Among genes whose expression differed significantly among phenotypes (DEGs), we found a significant positive interaction with expression, with a binomial regression predicting higher methylation especially in coding regions and 3’-flanks for DEGs compared to non-DEGs (figure 6a). A difference in methylation within introns between DEGs and non-DEGs was predicted only at high expression levels (greater than 67th percentile). We also found that methylation level increases in coding regions and 3’-flanks with the number of isoforms per gene, when controlling for expression level (figure 6b). For genes which are putatively differentially spliced among phenotypes (significant differential exon expression of multi-transcript genes), our regression predicts significantly higher methylation in 3’-flanks regardless of expression level and in coding regions at expression levels lower than the 83rd percentile (figure 6c). We found no difference in methylation levels within 5’-flanks. These results suggest an important role of DNA methylation in exons and 3’-flanks in the regulation of gene expression level, especially when regulating caste- and age-specific transcription and splicing. The regulation of caste-specific splicing via DNA methylation may be universal in eusocial insects since similar evidence has been found in honeybees [4], ants [5,8] and the lower termite, Z. nevadensis [12].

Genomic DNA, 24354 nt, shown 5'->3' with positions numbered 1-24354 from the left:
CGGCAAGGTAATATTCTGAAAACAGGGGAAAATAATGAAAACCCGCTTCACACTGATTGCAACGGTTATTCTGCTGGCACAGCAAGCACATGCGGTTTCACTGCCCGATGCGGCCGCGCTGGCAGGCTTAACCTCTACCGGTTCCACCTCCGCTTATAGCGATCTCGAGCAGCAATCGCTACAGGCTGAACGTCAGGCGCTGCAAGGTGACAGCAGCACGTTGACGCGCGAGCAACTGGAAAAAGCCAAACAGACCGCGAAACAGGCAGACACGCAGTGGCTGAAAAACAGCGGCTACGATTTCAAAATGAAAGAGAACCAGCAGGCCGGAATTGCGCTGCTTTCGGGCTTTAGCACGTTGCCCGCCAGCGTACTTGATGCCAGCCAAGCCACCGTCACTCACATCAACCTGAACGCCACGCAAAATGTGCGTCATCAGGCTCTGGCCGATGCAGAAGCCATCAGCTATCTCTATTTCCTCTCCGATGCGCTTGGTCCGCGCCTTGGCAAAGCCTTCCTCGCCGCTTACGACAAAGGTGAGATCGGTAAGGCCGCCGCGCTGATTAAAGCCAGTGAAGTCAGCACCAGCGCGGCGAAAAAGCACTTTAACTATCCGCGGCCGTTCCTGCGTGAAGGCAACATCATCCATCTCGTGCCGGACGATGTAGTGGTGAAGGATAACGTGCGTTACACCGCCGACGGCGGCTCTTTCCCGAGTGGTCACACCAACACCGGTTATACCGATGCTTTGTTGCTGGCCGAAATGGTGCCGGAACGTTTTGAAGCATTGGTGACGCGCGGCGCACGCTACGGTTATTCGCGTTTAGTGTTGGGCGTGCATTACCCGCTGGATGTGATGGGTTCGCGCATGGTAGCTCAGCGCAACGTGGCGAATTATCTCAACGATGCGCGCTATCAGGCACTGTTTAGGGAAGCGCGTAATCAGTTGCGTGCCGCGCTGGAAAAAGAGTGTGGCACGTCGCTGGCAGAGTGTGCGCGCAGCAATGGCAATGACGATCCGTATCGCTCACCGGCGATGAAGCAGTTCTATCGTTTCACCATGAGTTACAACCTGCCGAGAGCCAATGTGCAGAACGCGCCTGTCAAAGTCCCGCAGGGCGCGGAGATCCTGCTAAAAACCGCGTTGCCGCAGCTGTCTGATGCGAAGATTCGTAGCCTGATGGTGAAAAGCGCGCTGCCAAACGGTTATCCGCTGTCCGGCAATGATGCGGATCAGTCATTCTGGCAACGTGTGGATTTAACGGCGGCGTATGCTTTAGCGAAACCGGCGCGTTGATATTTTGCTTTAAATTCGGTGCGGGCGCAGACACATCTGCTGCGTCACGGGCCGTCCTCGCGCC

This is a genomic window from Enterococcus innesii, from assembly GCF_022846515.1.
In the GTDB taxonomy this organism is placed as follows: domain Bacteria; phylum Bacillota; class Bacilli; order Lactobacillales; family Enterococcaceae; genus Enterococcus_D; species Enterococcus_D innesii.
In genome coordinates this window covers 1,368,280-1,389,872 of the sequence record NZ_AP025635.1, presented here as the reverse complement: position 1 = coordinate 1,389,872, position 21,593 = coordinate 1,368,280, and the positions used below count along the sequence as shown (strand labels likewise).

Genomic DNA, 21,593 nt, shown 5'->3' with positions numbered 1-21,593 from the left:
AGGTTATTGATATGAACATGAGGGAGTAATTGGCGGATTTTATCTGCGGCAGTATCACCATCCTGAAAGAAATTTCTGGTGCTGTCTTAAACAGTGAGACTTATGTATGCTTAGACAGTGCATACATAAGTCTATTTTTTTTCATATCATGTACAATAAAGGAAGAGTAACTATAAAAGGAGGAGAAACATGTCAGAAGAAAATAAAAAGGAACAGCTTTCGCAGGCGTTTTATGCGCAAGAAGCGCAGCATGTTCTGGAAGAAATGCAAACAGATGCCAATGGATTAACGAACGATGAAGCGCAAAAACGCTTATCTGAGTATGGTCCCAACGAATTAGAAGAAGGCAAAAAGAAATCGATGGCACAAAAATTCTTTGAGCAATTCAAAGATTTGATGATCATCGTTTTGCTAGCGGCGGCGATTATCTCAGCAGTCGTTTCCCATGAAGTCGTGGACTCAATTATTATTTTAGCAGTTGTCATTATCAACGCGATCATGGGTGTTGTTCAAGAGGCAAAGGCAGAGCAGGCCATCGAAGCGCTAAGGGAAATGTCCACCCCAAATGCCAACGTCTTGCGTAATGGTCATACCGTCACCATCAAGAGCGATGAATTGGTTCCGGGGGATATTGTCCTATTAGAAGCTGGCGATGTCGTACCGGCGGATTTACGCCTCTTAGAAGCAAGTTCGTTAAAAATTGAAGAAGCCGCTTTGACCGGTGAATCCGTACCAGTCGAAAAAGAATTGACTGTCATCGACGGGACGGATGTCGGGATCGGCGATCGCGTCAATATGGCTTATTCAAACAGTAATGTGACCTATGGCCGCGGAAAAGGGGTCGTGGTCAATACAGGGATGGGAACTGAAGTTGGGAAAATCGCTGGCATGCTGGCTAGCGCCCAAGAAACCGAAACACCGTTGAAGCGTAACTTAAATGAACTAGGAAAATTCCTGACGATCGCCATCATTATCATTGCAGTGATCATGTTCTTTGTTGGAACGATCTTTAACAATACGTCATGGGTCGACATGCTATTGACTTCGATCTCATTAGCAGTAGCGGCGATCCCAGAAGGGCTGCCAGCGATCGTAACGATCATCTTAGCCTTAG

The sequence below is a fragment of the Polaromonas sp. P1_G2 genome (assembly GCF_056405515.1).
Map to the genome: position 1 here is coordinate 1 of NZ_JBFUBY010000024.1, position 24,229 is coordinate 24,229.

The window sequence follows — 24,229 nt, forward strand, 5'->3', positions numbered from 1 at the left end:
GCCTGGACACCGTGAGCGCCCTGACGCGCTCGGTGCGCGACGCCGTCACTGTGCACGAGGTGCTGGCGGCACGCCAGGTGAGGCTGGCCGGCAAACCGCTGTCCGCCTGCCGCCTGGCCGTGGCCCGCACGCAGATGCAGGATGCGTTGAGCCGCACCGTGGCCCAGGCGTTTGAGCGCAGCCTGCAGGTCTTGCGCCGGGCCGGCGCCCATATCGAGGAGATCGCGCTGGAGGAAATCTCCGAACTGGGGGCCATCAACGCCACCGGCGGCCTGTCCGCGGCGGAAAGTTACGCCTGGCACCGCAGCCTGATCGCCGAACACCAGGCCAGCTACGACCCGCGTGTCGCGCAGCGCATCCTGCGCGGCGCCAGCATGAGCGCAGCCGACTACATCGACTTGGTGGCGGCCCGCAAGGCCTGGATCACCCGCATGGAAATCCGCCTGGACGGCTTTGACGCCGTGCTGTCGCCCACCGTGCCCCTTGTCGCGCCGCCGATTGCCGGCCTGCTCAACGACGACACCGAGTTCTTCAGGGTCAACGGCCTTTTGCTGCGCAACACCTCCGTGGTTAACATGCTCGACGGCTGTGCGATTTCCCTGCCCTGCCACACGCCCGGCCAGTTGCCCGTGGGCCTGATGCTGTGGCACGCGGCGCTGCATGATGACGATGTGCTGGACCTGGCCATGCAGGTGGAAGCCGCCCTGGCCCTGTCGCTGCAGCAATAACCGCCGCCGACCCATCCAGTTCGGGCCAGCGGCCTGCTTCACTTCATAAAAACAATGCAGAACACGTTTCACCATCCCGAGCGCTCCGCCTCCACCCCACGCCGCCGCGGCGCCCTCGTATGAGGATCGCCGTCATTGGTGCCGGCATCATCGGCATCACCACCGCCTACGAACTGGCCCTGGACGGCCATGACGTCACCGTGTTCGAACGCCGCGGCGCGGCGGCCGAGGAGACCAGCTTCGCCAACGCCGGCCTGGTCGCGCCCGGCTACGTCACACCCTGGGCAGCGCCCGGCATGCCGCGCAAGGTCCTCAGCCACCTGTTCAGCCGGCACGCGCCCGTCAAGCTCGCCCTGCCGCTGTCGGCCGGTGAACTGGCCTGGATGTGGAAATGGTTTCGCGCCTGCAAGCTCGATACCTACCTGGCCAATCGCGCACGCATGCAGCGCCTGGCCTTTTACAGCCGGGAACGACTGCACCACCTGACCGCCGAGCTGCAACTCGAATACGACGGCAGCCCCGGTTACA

Figure 6.

Figure 6. Generalized linear models with binomial distribution, relating gene expression level to methylation level depending on (a) differential gene expression, (b) number of isoforms and (c) caste-biased splicing, within coding regions, introns and 10 kb flanks. Models have the form: methylation level ∼ log (expression level) × variable × region + (1|sample).

3. Conclusion